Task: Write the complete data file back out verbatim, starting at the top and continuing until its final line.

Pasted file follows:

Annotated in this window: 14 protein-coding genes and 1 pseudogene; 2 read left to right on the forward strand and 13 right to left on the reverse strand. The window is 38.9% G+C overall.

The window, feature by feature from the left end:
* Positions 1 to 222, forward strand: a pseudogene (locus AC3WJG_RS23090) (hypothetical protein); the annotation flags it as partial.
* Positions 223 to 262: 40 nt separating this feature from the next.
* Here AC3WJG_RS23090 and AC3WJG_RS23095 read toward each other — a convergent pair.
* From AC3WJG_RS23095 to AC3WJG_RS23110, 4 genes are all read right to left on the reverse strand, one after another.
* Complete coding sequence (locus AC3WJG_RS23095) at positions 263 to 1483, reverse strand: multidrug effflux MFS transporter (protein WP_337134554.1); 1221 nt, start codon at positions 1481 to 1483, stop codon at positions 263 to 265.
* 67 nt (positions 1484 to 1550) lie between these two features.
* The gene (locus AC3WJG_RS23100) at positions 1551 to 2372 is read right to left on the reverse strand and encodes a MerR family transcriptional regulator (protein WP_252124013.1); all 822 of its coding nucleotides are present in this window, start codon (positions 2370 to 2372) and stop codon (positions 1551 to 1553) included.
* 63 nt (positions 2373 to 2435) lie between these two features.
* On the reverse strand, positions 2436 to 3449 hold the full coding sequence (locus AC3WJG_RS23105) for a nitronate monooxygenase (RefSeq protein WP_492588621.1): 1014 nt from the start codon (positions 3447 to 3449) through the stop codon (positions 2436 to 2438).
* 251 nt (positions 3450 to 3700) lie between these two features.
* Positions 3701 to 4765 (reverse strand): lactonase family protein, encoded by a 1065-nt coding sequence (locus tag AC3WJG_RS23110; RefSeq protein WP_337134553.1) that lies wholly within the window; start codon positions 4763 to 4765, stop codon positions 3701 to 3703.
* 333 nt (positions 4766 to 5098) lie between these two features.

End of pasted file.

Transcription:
Annotated in this window: 14 protein-coding genes and 1 pseudogene; 2 read left to right on the forward strand and 13 right to left on the reverse strand. The window is 38.9% G+C overall.

The window, feature by feature from the left end:
* Positions 1 to 222, forward strand: a pseudogene (locus AC3WJG_RS23090) (hypothetical protein); the annotation flags it as partial.
* Positions 223 to 262: 40 nt separating this feature from the next.
* Here AC3WJG_RS23090 and AC3WJG_RS23095 read toward each other — a convergent pair.
* From AC3WJG_RS23095 to AC3WJG_RS23110, 4 genes are all read right to left on the reverse strand, one after another.
* Complete coding sequence (locus AC3WJG_RS23095) at positions 263 to 1483, reverse strand: multidrug effflux MFS transporter (protein WP_337134554.1); 1221 nt, start codon at positions 1481 to 1483, stop codon at positions 263 to 265.
* 67 nt (positions 1484 to 1550) lie between these two features.
* The gene (locus AC3WJG_RS23100) at positions 1551 to 2372 is read right to left on the reverse strand and encodes a MerR family transcriptional regulator (protein WP_252124013.1); all 822 of its coding nucleotides are present in this window, start codon (positions 2370 to 2372) and stop codon (positions 1551 to 1553) included.
* 63 nt (positions 2373 to 2435) lie between these two features.
* On the reverse strand, positions 2436 to 3449 hold the full coding sequence (locus AC3WJG_RS23105) for a nitronate monooxygenase (RefSeq protein WP_492588621.1): 1014 nt from the start codon (positions 3447 to 3449) through the stop codon (positions 2436 to 2438).
* 251 nt (positions 3450 to 3700) lie between these two features.
* Positions 3701 to 4765 (reverse strand): lactonase family protein, encoded by a 1065-nt coding sequence (locus tag AC3WJG_RS23110; RefSeq protein WP_337134553.1) that lies wholly within the window; start codon positions 4763 to 4765, stop codon positions 3701 to 3703.
* 333 nt (positions 4766 to 5098) lie between these two features.